In the last quarter of 2016, Discover exceeded projections for profit, and set record highs for new student loans.
Though analysts had projected Discover profits would be $1.38 a share, the company came in at $1.40, with net income of $563 million, a full 13% higher than last year. Total revenue increased to $2.36 billion.
Perhaps most surprising was Discover’s student loan portfolio, which increased 9% to $1.4 billion. The company is now the third-largest student loan provider in the private sector after buying out Citi’s student loan portfolio.
Discover offers no-fee private student loans at both fixed and variable interest rates, with rewards and incentives for students who do well in school, earn good grades and graduate on time. One such incentive is a 1% cash reward to students who achieve over a 3.0 GPA. In addition, Discover offers a scholarship sweepstakes as well. The only drawback is that Discover does not offer loan consolidation, so students with multiple loans will not have the option to combine them.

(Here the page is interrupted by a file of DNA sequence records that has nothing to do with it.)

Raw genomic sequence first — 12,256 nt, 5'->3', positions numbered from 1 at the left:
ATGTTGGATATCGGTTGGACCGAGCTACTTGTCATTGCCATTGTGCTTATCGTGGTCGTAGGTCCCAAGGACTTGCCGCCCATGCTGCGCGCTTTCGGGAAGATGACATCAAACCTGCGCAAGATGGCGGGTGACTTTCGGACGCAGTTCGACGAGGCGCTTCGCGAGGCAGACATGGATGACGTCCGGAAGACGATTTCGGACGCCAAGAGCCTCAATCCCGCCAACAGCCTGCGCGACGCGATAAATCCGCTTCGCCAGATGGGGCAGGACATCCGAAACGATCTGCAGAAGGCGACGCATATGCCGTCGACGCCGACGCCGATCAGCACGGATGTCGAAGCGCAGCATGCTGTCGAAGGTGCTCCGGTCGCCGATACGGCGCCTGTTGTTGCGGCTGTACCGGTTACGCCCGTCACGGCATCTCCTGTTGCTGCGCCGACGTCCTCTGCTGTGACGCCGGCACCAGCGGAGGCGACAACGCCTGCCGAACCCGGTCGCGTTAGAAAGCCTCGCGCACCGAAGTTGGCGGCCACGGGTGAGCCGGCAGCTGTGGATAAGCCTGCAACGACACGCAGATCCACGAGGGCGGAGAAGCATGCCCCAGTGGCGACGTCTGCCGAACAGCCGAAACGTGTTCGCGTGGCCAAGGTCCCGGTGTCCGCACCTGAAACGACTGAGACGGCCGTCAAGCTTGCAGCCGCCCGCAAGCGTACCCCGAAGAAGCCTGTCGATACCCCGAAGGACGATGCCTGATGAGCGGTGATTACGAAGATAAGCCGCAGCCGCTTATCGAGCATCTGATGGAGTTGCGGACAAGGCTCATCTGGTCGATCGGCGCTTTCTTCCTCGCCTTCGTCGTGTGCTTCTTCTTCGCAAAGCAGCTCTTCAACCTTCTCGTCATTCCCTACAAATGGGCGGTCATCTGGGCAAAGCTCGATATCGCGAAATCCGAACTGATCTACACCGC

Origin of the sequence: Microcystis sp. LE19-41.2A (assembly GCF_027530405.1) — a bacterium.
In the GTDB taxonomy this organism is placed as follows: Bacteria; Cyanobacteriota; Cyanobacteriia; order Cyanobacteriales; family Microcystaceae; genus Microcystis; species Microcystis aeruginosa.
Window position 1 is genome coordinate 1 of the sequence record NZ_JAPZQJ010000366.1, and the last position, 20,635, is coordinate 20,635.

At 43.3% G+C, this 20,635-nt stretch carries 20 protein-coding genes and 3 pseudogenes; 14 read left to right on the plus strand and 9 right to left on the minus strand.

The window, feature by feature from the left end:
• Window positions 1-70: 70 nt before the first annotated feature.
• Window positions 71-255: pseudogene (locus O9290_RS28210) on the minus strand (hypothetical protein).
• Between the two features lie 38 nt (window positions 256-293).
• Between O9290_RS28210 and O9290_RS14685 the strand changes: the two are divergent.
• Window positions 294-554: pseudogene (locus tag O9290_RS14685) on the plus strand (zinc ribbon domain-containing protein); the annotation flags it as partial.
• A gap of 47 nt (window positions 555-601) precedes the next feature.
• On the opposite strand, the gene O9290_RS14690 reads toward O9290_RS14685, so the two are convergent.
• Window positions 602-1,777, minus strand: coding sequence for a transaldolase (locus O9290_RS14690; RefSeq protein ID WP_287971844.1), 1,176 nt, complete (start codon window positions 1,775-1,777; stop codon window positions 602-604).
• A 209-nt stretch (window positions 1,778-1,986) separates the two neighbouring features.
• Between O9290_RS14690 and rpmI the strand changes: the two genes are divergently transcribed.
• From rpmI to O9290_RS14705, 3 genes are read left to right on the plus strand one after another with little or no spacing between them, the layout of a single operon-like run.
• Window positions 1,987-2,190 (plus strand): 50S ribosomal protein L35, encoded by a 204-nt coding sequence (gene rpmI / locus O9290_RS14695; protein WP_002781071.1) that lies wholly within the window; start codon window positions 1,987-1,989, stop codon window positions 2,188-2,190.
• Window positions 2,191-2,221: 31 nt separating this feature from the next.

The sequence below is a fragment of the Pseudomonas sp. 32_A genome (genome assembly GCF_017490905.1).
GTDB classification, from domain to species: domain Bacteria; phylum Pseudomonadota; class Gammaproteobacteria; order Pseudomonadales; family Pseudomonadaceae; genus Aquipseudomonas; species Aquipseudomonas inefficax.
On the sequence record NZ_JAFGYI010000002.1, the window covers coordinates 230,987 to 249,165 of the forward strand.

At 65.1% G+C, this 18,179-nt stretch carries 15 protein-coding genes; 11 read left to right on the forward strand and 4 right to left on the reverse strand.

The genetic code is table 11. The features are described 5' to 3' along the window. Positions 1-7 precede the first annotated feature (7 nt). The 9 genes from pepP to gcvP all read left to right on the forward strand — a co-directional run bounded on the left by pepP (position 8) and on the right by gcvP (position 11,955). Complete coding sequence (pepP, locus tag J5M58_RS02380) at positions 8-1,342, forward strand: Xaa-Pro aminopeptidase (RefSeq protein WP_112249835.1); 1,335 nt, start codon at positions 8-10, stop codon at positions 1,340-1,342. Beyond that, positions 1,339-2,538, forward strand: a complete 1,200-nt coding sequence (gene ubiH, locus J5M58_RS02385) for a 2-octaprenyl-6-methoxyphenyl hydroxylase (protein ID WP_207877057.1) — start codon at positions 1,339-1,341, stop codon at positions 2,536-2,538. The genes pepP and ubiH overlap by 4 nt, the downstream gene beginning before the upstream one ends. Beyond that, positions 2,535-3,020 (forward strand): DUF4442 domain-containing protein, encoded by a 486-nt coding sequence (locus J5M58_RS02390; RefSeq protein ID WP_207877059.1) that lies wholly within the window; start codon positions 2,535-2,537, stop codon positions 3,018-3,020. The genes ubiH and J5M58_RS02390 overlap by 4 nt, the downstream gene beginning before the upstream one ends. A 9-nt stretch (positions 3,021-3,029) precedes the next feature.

Billed as a loan meant to “fill the gap” between savings, scholarships and federal grants, Discover loans can be used to pay anything school-related, such as housing, tuition, books, and even meals. While the private loans are more expensive overall than a federal student loan, the risk for the lender is far more substantial. Discover also requires a co-signer, just like most private educational lenders.
Some student loan reviewers warn that Discover’s loan repayment term is longer than a federal loan; while this offers lower payments, it also means that student borrowers will end up paying more in interest over the course of the loan repayment.
Though Discover is considered a solid lender and its reviews are largely positive, borrowers are also urged to pay close attention to their statements. In 2015, Discover was forced to refund $16 million to its borrowers—and fined another $2.5 million—after the government found that the company did not provide correct information to borrowers about tax deductions for their loan payments, and printed incorrect information on monthly statements. Several sites advised students to double check their statements, since Discover had put a much higher minimum payment on borrower statements than what was accurate.
Discover, known for its credit card and banking offerings, saw a decrease in share price since the first of the year; declining 3 percent while the Standard & Poor index rose 2 percent. Shares are currently trading at over 47 percent higher than 12 months ago.
Image Copyright Susan Ruggles.